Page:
Monday, August 29, 2011

Report from the Worldwide Biography Conference 2011

- by Dorothy Lebaron

I attended the Worldwide Biography Conference held from June 28 to July 3, at Emerson College in England. This was the first conference taking place under the new initiative on the site of Emerson College, called “Emerson Trust.”  The theme for this year’s conference was “Living in an Awareness of Karma.”

Biography, as a new profession, is much more established in Europe and also Brazil,  than it is in North America. Its roots go back to the late 1970s, in Holland, inspired by the work of Bernard Lievegoed. The first worldwide biography conference was held in 1987, and they now take place every two years.

There were more than 100 participants in the conference, from the Netherlands, the UK, Switzerland, Japan, Romania, Brazil, Israel, Germany, the USA, and myself from Canada.

Many of these countries have biography training programs, with graduates often working in the field of biographical counseling or biographical coaching. However, there is also a recognition for “biography workers” or “biography practitioners,” who are professionals who work with human development out of anthroposophy but not with a “counseling” specialty. As Michaela Glöckler said in her keynote lecture, everybody will do their jobs better when they have done biography work. Everybody needs it.

The conference was rich and exciting. It began with two days of master classes, allowing participants to experience the deep learning that biography can offer. In the shorter presentations offered in the marketplace, one could learn about techniques other people are researching and using in the field. There were two evening dialogues where we all gathered in silence and conversation around the theme of “Listening to the Earth” and “Listening to the Karma.”

One of the conference participants from Japan, Yukiko, had assembled fifty-five beautiful photos of Fukushima that were taken before the area was hit by the disaster of the earthquake, tsunami and nuclear power plant destruction. It created a powerful entry into our theme of looking at the time and circumstances we are living in, and recognizing the place where our personal destiny meets the destiny of humanity. Through working individually and in groups we were guided into finding a world event that touched us, recognizing in this event our own personal struggle, meeting the forces at work there, and allowing that struggle to show us a future step. It was very powerful.

There is a pioneering quality to biography work. Questions living in the conference participants were about growing this work, finding applications for it, and a sense of how much it can offer people living in these complex times and searching for deeper meaning and understanding in their lives. As Michaela Glöckler said, in each person’s biography lives their own initiation path. This is a very new branch of anthroposophic work.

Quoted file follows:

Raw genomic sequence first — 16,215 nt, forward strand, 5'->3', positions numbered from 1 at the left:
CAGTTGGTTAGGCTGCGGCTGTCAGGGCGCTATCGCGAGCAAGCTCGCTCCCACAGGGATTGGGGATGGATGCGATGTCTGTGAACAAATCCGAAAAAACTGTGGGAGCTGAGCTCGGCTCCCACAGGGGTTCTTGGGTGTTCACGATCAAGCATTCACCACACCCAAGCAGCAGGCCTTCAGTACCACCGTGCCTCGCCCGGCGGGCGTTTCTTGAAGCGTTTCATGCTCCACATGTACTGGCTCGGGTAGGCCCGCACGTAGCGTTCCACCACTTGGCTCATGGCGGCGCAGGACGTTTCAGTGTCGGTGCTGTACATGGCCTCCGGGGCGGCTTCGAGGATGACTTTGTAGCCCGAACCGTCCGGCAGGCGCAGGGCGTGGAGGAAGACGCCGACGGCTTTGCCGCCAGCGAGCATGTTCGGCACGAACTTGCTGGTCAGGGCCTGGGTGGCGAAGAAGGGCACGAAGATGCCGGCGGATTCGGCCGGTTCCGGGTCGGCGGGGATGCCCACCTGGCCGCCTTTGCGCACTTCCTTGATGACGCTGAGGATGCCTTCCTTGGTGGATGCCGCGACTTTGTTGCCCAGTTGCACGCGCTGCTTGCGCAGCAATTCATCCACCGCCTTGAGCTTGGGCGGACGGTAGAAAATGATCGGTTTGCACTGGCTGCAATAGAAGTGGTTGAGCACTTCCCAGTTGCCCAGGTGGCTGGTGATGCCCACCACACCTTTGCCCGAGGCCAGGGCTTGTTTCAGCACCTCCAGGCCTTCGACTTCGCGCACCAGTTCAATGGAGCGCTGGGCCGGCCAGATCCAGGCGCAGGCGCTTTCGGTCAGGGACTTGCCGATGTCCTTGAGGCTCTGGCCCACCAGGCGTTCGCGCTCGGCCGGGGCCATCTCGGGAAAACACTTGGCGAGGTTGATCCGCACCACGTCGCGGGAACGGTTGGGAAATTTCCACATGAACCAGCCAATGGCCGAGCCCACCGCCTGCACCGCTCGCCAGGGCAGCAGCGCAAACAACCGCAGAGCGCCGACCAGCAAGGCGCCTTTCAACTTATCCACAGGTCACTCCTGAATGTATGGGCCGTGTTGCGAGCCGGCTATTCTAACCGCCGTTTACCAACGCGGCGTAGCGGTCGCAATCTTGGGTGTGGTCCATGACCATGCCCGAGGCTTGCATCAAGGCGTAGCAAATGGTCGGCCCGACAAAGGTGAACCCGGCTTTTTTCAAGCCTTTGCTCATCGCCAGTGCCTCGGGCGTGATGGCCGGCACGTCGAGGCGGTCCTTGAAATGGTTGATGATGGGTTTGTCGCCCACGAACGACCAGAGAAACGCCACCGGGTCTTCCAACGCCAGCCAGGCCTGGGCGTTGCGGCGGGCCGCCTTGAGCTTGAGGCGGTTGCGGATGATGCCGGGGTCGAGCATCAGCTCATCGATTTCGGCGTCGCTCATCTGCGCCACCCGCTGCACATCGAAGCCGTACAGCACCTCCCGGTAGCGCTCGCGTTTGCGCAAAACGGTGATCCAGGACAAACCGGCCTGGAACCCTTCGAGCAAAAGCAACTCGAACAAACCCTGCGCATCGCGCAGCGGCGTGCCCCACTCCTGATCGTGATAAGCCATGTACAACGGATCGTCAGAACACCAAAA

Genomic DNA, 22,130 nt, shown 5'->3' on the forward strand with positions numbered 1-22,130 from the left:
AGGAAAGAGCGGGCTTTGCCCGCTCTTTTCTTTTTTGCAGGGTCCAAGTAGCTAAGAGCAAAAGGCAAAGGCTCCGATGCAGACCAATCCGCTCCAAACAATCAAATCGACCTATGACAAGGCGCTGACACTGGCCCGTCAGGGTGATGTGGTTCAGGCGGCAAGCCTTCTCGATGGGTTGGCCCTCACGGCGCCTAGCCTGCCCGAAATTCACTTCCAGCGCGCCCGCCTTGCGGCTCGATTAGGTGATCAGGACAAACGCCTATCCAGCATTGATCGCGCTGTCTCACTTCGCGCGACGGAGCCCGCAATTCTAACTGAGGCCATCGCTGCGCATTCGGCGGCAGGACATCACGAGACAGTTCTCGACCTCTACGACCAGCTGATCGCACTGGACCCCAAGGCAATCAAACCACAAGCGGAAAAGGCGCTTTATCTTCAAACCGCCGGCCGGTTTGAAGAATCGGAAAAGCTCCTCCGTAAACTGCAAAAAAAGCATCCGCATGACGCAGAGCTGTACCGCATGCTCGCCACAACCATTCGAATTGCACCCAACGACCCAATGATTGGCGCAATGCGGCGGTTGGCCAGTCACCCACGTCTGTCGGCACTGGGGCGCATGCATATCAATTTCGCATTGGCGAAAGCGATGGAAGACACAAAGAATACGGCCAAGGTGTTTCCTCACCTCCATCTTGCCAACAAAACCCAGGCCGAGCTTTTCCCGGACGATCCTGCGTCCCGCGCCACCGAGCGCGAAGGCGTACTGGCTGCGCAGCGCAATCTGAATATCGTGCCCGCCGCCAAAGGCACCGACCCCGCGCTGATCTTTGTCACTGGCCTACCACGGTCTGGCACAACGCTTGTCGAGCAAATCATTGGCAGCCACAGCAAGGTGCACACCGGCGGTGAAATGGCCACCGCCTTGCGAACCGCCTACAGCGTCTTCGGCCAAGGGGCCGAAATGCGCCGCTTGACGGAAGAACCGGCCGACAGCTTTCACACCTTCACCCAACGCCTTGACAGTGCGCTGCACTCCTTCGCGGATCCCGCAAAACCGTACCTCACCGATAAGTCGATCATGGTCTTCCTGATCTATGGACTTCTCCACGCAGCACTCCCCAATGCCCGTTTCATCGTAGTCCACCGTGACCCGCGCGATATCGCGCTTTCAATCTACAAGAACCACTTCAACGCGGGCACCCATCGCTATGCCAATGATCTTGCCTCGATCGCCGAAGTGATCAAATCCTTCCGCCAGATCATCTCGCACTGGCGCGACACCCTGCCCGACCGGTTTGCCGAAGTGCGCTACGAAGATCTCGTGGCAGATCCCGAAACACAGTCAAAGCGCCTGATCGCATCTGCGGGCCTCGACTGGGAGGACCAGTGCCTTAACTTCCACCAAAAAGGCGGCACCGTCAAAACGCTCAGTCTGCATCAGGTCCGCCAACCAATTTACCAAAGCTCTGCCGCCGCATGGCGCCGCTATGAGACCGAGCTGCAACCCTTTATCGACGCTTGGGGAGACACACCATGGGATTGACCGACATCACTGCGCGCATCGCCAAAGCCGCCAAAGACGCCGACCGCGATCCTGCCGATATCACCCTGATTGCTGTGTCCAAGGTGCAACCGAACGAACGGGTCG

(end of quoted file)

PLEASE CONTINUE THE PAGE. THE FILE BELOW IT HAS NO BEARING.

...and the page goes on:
Dorothy LeBaron is a faculty member at Arscura, School for Living Art, where there is a biography training program called Biography—Life as Art.

Thomas Meyer Bibliography - Update

- by Ann Watson

The Laurence Oliphant book, When a Stone Begins to Roll, is Thomas's latest book.  It is a fairly small book that comes as an equivalent to the much bigger biography on Laurence Oliphant, by Thomas.  Oliphant is mentioned by Rudolf Steiner in the karma lectures as a spiritual being who has been a guide to all initiates when they are entering the spiritual world.  When A Stone Begins to Roll sells for $16.50 retail so is very inexpensive
Another book is  The Bodhisattva Question, which is in print for the second edition, about Krishnamurti and Annie Besant.  This book also has two otherwise not published lectures by Elizabeth Vreede about Rudolf Steiner's year of lectures on the Second Coming and RS's relationship to this question.

D. N.  Dunlop -  a Man of Our Time is perhaps not so easy to get, but I think it is now "print on demand" status.  Light For The New Millennium is of course the best of all of them and is one of the most important books in Anthroposophical literature.   Emil Bock uses the same material, The von Moltke Papers, as a subject in his Life and Times of Rudolf Steiner Vol. 2  which has as the last three or four chapters the question of Pope Nicholas - who is Helmuth von Moltke.  

This book Light For The New Millenium by Thomas Meyer can provide study material for more than a year for anyone interested enough to GET INTO IT.  It leads into all sorts of other books like WJ Stein's Ninth Century which has a chapter about Pope Nicholas, and also Emil Bock's above mentioned book. Then one can also can find related study work in the book The  Anglo American Establishment by Carroll Quigley, which is about the brotherhoods in England at the time of WW1. Also Terry Boardman's works Casper Hauser - Where Did He Come From?, and Mapping the New Millenium are fantastic followup material.  Another excellent book which uses Light For the New Milllennium as a reference book is Conjuring Hitler, a recent work by a PhD in Economics, Guido Preparata, who is mainstream scholarship.  It is as Rudolf Steiner predicted - "Future historians" will have their work cut out for them and will see the events around the beginning of WW1 in a different light.

These books are the great books of our era.

Also "in print books"  are The Death of Merlin, a cool collection of essays by WJ Stein and of course Rudolf Steiner's Core Mission.